At most colleges, undergraduate students return from winter break, dig into their books and hit the ground running in early January. At Hopkins, students are afforded a softer entry to their spring semester with fun or exploratory mini-classes, such as this year’s “Wine Appreciation” course.
Johns Hopkins University has jumped into a group of 30 top colleges and universities sporting high graduation rates that will aim to enroll and graduate tens of thousands more students from humble beginnings.
This past weekend I took my daughter Jane, a high school junior, on the first of what will surely be many campus tours. She is my fifth and last child to go to college, if you include the ex-stepkids, and I realized early Saturday morning that I know something about this process that I didn’t the first several times through. Read More →
I heard over the holidays that my college advisor, a Russian History professor named Abbott Gleason, known as Tom, died on Christmas Day after a long struggle with Parkinson’s disease. The fact that I took even a single history course in college, much less ended up a history major, was completely this man’s doing. Read More →
True to the right of passage, we will spend the 10 days of John’s junior year spring break touring college campuses. We have a list blending the suggestions of our private counselors, and a few that we have added. Yesterday, we toured the first university on the itinerary. Read More →
In support of Baltimore City Public Schools and College Awareness Month in November, CollegeBound has launched a new series of online videos featuring prominent Baltimoreans talking about “what college means to me.” Through the end of the year, they’ll release weekly videos promoting college awareness among Baltimore City students. Guests include Mayor Stephanie Rawlings-Blake, City Schools CEO Dr. Gregory Thornton, Enoch Pratt CEO Dr. Carla Hayden, MECU CFO Adrian Johnson, and many more. So stay tuned, and please share (especially with any K-12 students!). See previous videos in the series here.
My 1979 Halloween was one strange trip. It was my sophomore year of college, already full of freedom and weirdness. That year, every day felt like Halloween as the country was swept up in the mania of The Rocky Horror Picture Show’s twice-weekly screenings at over 230 theaters. And punk rock ruled. It was the heyday of bands like the Ramones, the Cramps and Richard Hell and the Voidoids. I knew lots of people who sported mohawks, wore dog collars routinely and pushed giant safety pins through their lips. But this was Halloween, the freakiest night of the year, and I was eager to blend into the mayhem myself. But I had one mundane chore to finish first. Read More →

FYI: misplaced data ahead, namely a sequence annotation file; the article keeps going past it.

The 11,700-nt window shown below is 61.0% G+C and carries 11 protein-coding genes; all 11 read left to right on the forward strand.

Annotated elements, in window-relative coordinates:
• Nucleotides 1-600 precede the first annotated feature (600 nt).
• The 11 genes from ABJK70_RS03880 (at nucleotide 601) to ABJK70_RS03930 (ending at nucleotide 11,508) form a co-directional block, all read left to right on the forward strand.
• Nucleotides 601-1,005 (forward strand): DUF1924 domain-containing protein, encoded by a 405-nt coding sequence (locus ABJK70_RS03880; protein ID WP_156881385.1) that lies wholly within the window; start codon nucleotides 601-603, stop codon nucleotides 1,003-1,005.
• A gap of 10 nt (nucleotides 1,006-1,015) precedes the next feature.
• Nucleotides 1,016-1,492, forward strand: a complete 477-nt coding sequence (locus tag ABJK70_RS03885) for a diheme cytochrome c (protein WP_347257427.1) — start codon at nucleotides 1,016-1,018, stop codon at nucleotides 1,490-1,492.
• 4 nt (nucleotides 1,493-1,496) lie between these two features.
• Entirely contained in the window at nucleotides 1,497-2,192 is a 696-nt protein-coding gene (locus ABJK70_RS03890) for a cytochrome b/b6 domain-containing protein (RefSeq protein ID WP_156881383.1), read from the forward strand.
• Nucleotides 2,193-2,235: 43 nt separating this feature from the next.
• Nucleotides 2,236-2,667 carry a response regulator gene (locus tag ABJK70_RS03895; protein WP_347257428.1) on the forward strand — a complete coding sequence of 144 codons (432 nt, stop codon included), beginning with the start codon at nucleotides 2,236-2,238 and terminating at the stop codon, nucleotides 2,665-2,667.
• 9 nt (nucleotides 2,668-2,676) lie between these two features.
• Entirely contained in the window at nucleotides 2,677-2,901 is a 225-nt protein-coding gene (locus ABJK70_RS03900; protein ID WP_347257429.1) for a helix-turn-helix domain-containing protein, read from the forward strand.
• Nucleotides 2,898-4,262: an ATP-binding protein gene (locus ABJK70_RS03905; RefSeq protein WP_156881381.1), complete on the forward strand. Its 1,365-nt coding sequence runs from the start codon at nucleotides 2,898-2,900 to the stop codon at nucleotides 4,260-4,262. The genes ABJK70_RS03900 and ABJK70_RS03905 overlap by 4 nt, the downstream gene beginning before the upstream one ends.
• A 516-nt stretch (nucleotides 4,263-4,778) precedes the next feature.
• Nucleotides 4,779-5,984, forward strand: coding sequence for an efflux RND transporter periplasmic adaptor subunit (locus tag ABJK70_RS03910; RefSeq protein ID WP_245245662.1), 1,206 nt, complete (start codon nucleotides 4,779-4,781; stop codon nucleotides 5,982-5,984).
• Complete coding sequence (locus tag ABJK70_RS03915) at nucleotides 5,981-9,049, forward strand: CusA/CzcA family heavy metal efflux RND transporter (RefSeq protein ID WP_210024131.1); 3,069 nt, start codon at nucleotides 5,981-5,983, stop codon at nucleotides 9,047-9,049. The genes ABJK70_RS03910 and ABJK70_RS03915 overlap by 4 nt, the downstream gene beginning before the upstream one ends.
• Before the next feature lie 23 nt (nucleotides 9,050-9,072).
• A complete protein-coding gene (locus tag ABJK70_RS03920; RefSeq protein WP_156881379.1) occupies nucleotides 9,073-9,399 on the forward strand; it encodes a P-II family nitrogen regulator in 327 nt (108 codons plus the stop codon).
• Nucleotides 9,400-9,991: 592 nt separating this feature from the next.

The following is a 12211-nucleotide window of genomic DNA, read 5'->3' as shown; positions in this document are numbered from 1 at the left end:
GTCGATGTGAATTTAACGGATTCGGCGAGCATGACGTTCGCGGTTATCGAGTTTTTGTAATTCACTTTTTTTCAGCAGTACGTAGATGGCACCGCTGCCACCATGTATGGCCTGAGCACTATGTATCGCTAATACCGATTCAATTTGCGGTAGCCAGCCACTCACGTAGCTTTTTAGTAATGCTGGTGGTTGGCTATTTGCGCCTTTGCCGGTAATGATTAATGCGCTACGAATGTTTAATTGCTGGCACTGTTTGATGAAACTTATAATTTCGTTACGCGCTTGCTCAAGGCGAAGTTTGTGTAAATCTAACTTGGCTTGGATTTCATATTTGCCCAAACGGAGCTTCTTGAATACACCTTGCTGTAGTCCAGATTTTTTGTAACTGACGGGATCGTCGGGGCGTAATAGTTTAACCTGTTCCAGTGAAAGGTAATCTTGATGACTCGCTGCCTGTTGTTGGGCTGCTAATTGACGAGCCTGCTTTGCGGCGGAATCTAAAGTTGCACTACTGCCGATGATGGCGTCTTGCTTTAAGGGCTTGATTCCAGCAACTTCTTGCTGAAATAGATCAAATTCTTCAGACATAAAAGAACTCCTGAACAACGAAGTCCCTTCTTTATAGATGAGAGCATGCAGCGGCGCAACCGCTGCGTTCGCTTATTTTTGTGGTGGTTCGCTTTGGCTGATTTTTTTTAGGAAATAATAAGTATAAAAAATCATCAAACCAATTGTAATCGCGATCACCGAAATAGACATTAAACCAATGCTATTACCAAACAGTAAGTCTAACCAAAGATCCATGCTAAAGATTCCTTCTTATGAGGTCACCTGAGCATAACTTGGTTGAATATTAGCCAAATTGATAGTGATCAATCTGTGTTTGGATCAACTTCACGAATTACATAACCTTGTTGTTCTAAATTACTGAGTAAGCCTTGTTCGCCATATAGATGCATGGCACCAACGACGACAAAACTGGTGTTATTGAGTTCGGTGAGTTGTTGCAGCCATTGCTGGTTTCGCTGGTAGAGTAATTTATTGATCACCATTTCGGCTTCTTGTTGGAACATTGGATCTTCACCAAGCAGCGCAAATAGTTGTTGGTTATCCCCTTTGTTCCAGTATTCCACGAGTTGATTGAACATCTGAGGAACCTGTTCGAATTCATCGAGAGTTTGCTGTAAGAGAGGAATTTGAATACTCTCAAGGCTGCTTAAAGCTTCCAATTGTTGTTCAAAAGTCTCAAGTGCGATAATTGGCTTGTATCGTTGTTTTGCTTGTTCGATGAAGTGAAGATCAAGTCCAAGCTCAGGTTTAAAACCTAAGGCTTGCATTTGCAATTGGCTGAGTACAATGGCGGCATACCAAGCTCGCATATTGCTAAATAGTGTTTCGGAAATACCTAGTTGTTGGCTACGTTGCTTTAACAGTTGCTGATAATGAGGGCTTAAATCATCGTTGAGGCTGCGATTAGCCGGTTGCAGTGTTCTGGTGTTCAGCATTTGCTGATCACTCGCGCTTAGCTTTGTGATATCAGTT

My wife and I are having a problem deciding what to do about our daughter Kathryn’s college decision.
On the one hand, we and Kathryn are thrilled that she was accepted to an Ivy League school, but on the other hand, she could also go to the state university which has an excellent honors program. The difference is that we would have to pay over twice as much for the Ivy, the one that Kathryn wants to go to. Read More →
Inequality is on the rise in the United States, as you might have heard; CEOs now make 354 times (!) as much as the average worker in the U.S.. At some companies the ratio is much worse — at JC Penny, the former CEO made 1,795 (!!!) times as much as his department store workers. It hasn’t always been this way; in 1950, CEOs made only 20 times as much as their workers.
When faced with numbers like that, it’s easy to just throw up your hands and assume rampant inequality must be inevitable. But that’s why this new proposal by students and faculty at St. Mary’s College is so inspiring: They want to cap the salary of the school’s highest-paid employee to ten times that of its lowest-paid employee.
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